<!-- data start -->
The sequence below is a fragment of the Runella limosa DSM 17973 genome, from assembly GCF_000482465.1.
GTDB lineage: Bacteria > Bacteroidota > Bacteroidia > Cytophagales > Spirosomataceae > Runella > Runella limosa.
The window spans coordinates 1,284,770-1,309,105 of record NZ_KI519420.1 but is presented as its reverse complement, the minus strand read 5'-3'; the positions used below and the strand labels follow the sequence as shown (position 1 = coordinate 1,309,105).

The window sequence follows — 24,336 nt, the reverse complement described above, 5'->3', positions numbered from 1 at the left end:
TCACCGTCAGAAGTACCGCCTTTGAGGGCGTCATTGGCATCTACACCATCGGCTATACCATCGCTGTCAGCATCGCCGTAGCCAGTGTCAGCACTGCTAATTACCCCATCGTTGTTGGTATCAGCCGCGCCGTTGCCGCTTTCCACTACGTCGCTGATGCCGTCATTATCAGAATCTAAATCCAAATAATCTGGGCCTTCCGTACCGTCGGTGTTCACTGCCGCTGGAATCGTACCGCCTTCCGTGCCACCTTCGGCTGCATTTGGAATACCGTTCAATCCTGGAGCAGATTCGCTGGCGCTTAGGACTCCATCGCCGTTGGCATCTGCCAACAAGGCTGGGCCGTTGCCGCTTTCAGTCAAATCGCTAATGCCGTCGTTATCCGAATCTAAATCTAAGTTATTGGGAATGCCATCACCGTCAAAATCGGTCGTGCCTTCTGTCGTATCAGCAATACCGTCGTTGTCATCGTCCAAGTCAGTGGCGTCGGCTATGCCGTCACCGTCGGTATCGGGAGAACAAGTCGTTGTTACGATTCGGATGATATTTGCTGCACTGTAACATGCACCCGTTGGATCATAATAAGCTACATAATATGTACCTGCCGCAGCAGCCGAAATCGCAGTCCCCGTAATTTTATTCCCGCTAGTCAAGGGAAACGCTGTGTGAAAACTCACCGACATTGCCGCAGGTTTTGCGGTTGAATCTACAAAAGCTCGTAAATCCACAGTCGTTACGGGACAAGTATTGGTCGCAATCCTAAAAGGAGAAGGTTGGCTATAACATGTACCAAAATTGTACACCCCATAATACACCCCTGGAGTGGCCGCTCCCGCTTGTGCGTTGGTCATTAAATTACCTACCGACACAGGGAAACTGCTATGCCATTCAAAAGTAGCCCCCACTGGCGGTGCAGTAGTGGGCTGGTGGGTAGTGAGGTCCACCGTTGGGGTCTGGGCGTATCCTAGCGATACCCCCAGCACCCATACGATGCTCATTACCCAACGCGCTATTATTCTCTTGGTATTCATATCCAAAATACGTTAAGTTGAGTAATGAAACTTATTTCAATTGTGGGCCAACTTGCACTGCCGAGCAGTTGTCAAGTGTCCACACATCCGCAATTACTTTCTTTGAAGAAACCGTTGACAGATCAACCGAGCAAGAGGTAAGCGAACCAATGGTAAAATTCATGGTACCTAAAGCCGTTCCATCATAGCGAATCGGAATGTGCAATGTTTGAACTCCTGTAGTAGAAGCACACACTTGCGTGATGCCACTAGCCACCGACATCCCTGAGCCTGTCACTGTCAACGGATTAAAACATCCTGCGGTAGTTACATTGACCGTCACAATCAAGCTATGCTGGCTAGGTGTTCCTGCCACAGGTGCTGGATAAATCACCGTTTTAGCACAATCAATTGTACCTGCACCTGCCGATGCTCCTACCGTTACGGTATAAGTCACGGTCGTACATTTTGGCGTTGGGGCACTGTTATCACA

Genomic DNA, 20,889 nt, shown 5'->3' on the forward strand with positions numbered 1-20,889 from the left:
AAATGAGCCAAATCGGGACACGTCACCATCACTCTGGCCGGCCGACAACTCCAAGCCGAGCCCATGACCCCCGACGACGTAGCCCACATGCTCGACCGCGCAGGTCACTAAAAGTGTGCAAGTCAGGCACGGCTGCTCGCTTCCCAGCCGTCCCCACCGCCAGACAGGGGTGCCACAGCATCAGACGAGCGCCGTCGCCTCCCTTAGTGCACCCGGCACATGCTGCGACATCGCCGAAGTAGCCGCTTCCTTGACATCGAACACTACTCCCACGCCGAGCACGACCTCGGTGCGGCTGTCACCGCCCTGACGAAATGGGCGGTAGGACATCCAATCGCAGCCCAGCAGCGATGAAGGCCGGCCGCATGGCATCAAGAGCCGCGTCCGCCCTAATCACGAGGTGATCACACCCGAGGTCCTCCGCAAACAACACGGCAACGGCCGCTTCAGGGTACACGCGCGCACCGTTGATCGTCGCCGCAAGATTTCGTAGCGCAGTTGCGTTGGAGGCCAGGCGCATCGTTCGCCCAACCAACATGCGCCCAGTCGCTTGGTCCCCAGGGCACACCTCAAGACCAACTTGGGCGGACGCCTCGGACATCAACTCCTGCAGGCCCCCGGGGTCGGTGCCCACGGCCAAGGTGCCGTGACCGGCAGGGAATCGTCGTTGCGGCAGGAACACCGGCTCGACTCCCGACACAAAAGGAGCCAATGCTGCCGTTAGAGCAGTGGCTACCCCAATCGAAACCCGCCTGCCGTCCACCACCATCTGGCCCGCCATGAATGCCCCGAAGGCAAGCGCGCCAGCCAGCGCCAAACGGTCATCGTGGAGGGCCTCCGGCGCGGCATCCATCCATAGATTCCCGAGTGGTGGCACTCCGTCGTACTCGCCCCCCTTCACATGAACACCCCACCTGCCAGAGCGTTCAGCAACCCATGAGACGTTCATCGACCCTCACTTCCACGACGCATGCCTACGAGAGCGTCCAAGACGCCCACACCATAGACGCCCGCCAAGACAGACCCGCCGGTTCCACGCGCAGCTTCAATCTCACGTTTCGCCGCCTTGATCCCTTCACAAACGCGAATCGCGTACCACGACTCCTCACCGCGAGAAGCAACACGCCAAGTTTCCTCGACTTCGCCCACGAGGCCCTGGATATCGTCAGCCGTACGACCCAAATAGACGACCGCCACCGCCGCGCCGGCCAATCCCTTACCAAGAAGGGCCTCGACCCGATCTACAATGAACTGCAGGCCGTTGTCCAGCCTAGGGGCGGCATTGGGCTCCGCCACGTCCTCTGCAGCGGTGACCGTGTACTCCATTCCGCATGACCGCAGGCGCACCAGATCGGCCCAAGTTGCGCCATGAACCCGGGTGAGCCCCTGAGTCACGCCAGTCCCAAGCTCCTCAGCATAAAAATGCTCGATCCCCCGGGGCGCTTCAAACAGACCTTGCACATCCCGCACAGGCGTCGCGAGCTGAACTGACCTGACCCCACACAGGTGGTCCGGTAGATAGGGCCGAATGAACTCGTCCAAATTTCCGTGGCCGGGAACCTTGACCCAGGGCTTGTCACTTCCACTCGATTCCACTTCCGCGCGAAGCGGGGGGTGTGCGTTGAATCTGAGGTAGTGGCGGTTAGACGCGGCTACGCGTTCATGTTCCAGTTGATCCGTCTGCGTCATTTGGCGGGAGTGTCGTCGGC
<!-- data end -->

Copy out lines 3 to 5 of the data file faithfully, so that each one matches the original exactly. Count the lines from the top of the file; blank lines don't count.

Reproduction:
The window spans coordinates 1,284,770-1,309,105 of record NZ_KI519420.1 but is presented as its reverse complement, the minus strand read 5'-3'; the positions used below and the strand labels follow the sequence as shown (position 1 = coordinate 1,309,105).

The window sequence follows — 24,336 nt, the reverse complement described above, 5'->3', positions numbered from 1 at the left end:
TCACCGTCAGAAGTACCGCCTTTGAGGGCGTCATTGGCATCTACACCATCGGCTATACCATCGCTGTCAGCATCGCCGTAGCCAGTGTCAGCACTGCTAATTACCCCATCGTTGTTGGTATCAGCCGCGCCGTTGCCGCTTTCCACTACGTCGCTGATGCCGTCATTATCAGAATCTAAATCCAAATAATCTGGGCCTTCCGTACCGTCGGTGTTCACTGCCGCTGGAATCGTACCGCCTTCCGTGCCACCTTCGGCTGCATTTGGAATACCGTTCAATCCTGGAGCAGATTCGCTGGCGCTTAGGACTCCATCGCCGTTGGCATCTGCCAACAAGGCTGGGCCGTTGCCGCTTTCAGTCAAATCGCTAATGCCGTCGTTATCCGAATCTAAATCTAAGTTATTGGGAATGCCATCACCGTCAAAATCGGTCGTGCCTTCTGTCGTATCAGCAATACCGTCGTTGTCATCGTCCAAGTCAGTGGCGTCGGCTATGCCGTCACCGTCGGTATCGGGAGAACAAGTCGTTGTTACGATTCGGATGATATTTGCTGCACTGTAACATGCACCCGTTGGATCATAATAAGCTACATAATATGTACCTGCCGCAGCAGCCGAAATCGCAGTCCCCGTAATTTTATTCCCGCTAGTCAAGGGAAACGCTGTGTGAAAACTCACCGACATTGCCGCAGGTTTTGCGGTTGAATCTACAAAAGCTCGTAAATCCACAGTCGTTACGGGACAAGTATTGGTCGCAATCCTAAAAGGAGAAGGTTGGCTATAACATGTACCAAAATTGTACACCCCATAATACACCCCTGGAGTGGCCGCTCCCGCTTGTGCGTTGGTCATTAAATTACCTACCGACACAGGGAAACTGCTATGCCATTCAAAAGTAGCCCCCACTGGCGGTGCAGTAGTGGGCTGGTGGGTAGTGAGGTCCACCGTTGGGGTCTGGGCGTATCCTAGCGATACCCCCAGCACCCATACGATGCTCATTACCCAACGCGCTATTATTCTCTTGGTATTCATATCCAAAATACGTTAAGTTGAGTAATGAAACTTATTTCAATTGTGGGCCAACTTGCACTGCCGAGCAGTTGTCAAGTGTCCACACATCCGCAATTACTTTCTTTGAAGAAACCGTTGACAGATCAACCGAGCAAGAGGTAAGCGAACCAATGGTAAAATTCATGGTACCTAAAGCCGTTCCATCATAGCGAATCGGAATGTGCAATGTTTGAACTCCTGTAGTAGAAGCACACACTTGCGTGATGCCACTAGCCACCGACATCCCTGAGCCTGTCACTGTCAACGGATTAAAACATCCTGCGGTAGTTACATTGACCGTCACAATCAAGCTATGCTGGCTAGGTGTTCCTGCCACAGGTGCTGGATAAATCACCGTTTTAGCACAATCAATTGTACCTGCACCTGCCGATGCTCCTACCGTTACGGTATAAGTCACGGTCGTACATTTTGGCGTTGGGGCACTGTTATCACA